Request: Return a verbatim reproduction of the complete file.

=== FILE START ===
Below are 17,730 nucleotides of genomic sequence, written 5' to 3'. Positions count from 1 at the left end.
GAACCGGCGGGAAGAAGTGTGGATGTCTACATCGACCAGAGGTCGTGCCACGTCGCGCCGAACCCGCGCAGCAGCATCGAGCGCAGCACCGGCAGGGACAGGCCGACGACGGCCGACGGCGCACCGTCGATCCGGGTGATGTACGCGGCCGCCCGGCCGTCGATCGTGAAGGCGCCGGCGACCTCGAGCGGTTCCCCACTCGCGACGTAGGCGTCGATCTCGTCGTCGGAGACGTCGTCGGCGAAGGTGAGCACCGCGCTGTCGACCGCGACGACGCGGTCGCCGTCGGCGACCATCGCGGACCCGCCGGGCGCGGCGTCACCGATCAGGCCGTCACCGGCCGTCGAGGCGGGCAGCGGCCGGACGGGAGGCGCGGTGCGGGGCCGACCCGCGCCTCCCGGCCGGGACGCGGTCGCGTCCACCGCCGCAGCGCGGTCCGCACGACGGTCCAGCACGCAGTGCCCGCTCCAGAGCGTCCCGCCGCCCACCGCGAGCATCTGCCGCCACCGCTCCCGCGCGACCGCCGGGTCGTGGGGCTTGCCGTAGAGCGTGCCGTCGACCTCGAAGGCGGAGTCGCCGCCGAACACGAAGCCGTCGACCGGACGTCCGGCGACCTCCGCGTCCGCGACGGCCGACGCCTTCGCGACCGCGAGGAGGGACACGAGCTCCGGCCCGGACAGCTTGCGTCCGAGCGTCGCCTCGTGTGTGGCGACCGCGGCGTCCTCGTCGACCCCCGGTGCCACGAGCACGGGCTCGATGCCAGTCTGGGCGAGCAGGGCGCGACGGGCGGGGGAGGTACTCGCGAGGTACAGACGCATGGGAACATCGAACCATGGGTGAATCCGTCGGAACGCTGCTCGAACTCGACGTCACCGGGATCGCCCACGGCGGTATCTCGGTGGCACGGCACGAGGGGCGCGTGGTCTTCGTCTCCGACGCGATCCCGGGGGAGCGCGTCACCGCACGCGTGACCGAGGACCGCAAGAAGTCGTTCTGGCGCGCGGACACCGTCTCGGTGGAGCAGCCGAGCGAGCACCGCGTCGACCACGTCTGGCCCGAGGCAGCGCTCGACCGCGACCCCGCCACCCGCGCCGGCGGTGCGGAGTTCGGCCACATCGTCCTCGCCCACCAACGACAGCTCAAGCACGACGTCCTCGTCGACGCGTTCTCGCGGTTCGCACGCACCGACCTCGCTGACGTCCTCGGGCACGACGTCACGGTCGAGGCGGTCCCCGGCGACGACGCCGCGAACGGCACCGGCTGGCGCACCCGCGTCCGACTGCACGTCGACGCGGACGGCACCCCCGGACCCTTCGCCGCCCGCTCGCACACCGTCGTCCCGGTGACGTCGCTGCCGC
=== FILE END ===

Below are 17,730 nucleotides of genomic sequence, written 5' to 3'. Positions count from 1 at the left end.
GAACCGGCGGGAAGAAGTGTGGATGTCTACATCGACCAGAGGTCGTGCCACGTCGCGCCGAACCCGCGCAGCAGCATCGAGCGCAGCACCGGCAGGGACAGGCCGACGACGGCCGACGGCGCACCGTCGATCCGGGTGATGTACGCGGCCGCCCGGCCGTCGATCGTGAAGGCGCCGGCGACCTCGAGCGGTTCCCCACTCGCGACGTAGGCGTCGATCTCGTCGTCGGAGACGTCGTCGGCGAAGGTGAGCACCGCGCTGTCGACCGCGACGACGCGGTCGCCGTCGGCGACCATCGCGGACCCGCCGGGCGCGGCGTCACCGATCAGGCCGTCACCGGCCGTCGAGGCGGGCAGCGGCCGGACGGGAGGCGCGGTGCGGGGCCGACCCGCGCCTCCCGGCCGGGACGCGGTCGCGTCCACCGCCGCAGCGCGGTCCGCACGACGGTCCAGCACGCAGTGCCCGCTCCAGAGCGTCCCGCCGCCCACCGCGAGCATCTGCCGCCACCGCTCCCGCGCGACCGCCGGGTCGTGGGGCTTGCCGTAGAGCGTGCCGTCGACCTCGAAGGCGGAGTCGCCGCCGAACACGAAGCCGTCGACCGGACGTCCGGCGACCTCCGCGTCCGCGACGGCCGACGCCTTCGCGACCGCGAGGAGGGACACGAGCTCCGGCCCGGACAGCTTGCGTCCGAGCGTCGCCTCGTGTGTGGCGACCGCGGCGTCCTCGTCGACCCCCGGTGCCACGAGCACGGGCTCGATGCCAGTCTGGGCGAGCAGGGCGCGACGGGCGGGGGAGGTACTCGCGAGGTACAGACGCATGGGAACATCGAACCATGGGTGAATCCGTCGGAACGCTGCTCGAACTCGACGTCACCGGGATCGCCCACGGCGGTATCTCGGTGGCACGGCACGAGGGGCGCGTGGTCTTCGTCTCCGACGCGATCCCGGGGGAGCGCGTCACCGCACGCGTGACCGAGGACCGCAAGAAGTCGTTCTGGCGCGCGGACACCGTCTCGGTGGAGCAGCCGAGCGAGCACCGCGTCGACCACGTCTGGCCCGAGGCAGCGCTCGACCGCGACCCCGCCACCCGCGCCGGCGGTGCGGAGTTCGGCCACATCGTCCTCGCCCACCAACGACAGCTCAAGCACGACGTCCTCGTCGACGCGTTCTCGCGGTTCGCACGCACCGACCTCGCTGACGTCCTCGGGCACGACGTCACGGTCGAGGCGGTCCCCGGCGACGACGCCGCGAACGGCACCGGCTGGCGCACCCGCGTCCGACTGCACGTCGACGCGGACGGCACCCCCGGACCCTTCGCCGCCCGCTCGCACACCGTCGTCCCGGTGACGTCGCTGCCGC